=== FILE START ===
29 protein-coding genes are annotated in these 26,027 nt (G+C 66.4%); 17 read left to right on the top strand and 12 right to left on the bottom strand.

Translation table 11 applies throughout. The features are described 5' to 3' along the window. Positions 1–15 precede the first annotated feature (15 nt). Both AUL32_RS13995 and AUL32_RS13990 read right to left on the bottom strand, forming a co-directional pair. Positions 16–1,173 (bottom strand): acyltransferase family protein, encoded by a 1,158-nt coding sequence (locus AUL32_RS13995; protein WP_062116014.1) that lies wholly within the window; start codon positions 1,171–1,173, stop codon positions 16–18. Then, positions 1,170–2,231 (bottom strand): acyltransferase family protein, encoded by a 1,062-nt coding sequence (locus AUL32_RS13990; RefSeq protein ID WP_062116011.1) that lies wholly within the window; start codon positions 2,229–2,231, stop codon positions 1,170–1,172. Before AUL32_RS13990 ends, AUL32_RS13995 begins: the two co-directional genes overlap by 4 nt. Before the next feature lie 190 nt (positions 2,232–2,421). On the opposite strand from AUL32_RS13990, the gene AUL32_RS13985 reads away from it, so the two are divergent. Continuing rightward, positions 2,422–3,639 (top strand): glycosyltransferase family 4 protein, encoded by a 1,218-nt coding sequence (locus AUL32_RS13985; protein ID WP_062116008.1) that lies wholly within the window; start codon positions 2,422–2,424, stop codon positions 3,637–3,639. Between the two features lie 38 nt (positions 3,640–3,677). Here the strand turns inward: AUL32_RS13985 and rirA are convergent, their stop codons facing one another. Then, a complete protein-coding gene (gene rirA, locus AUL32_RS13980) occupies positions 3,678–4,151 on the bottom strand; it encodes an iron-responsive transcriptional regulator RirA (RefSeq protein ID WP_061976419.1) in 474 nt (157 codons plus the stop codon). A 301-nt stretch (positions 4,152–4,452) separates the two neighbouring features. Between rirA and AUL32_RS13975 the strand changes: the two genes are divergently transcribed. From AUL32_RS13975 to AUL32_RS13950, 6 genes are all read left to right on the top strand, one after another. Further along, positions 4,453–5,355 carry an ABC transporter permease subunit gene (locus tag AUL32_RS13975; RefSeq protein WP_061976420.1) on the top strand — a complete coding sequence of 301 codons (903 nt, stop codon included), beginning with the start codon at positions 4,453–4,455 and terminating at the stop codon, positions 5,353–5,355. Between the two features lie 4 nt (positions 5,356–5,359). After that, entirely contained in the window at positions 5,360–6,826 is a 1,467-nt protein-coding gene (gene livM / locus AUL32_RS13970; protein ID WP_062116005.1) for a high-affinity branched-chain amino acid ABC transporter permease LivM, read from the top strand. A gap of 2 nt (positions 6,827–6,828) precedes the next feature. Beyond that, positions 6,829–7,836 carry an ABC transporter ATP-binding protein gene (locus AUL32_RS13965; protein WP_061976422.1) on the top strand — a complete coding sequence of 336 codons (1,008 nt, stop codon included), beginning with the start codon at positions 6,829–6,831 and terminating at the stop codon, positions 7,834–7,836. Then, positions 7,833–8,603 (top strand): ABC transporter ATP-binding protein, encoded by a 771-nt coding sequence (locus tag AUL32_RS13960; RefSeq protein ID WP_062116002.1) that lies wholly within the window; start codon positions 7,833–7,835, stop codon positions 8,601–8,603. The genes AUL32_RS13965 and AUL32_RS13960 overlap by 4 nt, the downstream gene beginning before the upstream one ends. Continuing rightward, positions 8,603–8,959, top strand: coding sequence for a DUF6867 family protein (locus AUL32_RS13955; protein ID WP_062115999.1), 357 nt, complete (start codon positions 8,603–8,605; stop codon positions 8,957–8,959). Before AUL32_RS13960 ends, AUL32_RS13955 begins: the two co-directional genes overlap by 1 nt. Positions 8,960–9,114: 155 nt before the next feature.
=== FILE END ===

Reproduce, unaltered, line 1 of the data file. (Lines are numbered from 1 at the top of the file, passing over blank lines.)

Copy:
29 protein-coding genes are annotated in these 26,027 nt (G+C 66.4%); 17 read left to right on the top strand and 12 right to left on the bottom strand.